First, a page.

Commodity Trading Advisors: Risk, Performance Analysis, and Selection by Greg N. Gregoriou, Vassilios Karavas, François-Serge Lhabitant, Fabrice Douglas Rouah

Amazon: amazon.comamazon.co.ukamazon.deamazon.fr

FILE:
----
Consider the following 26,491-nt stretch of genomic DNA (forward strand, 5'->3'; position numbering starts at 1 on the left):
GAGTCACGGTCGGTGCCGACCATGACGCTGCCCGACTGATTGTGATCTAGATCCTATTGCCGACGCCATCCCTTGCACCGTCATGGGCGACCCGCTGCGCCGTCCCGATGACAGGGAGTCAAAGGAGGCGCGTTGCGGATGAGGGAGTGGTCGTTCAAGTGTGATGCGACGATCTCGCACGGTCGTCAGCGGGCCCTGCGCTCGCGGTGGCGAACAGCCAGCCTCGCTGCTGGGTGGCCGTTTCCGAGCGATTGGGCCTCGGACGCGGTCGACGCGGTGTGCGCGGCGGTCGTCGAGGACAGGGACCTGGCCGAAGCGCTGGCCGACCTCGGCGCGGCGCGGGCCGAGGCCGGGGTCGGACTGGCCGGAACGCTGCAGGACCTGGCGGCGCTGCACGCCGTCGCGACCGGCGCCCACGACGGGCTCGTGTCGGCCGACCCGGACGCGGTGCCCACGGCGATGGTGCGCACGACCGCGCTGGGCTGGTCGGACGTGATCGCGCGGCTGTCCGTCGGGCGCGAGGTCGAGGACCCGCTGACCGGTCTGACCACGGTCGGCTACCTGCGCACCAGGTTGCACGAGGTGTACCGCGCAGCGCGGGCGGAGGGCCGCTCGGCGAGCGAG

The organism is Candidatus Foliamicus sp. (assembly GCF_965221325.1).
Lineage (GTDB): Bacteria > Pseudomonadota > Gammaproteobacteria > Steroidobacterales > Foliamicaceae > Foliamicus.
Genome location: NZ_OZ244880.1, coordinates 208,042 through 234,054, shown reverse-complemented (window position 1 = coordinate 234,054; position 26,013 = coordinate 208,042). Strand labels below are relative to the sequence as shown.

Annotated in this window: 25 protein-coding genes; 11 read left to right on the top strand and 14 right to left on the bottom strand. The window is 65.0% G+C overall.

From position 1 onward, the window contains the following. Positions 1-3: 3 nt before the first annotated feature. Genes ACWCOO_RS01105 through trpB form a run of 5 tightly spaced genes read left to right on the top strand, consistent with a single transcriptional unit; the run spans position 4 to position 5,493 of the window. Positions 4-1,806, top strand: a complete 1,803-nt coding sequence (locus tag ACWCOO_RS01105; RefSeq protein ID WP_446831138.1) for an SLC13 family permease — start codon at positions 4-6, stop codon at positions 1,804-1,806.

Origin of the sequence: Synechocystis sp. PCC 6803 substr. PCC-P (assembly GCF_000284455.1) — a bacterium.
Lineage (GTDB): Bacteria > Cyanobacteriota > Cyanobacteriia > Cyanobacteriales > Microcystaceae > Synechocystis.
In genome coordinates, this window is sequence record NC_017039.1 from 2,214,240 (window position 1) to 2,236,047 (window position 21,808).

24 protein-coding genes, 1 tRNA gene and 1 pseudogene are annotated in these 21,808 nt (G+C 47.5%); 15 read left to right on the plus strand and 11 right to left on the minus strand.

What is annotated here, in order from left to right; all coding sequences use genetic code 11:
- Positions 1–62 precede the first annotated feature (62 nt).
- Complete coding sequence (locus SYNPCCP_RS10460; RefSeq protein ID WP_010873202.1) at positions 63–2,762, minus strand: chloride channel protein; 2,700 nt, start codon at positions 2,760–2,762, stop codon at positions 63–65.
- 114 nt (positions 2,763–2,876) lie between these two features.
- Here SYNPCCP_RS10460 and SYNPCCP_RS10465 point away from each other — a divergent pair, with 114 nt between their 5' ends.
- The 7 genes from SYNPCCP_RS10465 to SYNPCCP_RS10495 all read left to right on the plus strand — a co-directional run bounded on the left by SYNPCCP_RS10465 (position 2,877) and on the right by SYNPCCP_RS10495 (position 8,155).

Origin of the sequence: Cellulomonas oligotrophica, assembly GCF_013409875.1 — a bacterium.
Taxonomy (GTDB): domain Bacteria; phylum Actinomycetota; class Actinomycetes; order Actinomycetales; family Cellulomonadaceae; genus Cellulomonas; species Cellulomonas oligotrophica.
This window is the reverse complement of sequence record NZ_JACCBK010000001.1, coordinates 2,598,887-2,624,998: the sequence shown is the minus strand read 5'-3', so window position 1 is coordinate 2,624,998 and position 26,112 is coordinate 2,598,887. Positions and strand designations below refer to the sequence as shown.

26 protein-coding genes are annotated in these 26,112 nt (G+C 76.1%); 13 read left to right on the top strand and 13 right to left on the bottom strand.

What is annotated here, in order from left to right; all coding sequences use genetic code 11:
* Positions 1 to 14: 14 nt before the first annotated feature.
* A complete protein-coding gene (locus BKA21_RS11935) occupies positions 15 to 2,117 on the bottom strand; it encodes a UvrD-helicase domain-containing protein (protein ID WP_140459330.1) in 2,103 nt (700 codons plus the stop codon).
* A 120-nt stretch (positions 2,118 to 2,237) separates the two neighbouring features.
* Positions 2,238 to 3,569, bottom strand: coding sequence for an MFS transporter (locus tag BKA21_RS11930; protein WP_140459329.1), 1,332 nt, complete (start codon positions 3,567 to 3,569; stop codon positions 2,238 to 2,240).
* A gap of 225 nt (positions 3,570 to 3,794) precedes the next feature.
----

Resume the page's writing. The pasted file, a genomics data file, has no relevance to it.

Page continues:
Asian financial crisis, asset allocation, backtesting, capital asset pricing model, collateralized debt obligation, commodity trading advisor, compound rate of return, constrained optimization, corporate governance, correlation coefficient, Credit Default Swap, credit default swaps / collateralized debt obligations, discrete time, distributed generation, diversification, diversified portfolio, dividend-yielding stocks, fixed income, high net worth, implied volatility, index arbitrage, index fund, interest rate swap, iterative process, linear programming, London Interbank Offered Rate, Long Term Capital Management, market fundamentalism, merger arbitrage, Mexican peso crisis / tequila crisis, p-value, Pareto efficiency, Ponzi scheme, quantitative trading / quantitative finance, random walk, risk-adjusted returns, risk/return, selection bias, Sharpe ratio, short selling, stochastic process, survivorship bias, systematic trading, technology bubble, transaction costs, value at risk, zero-sum game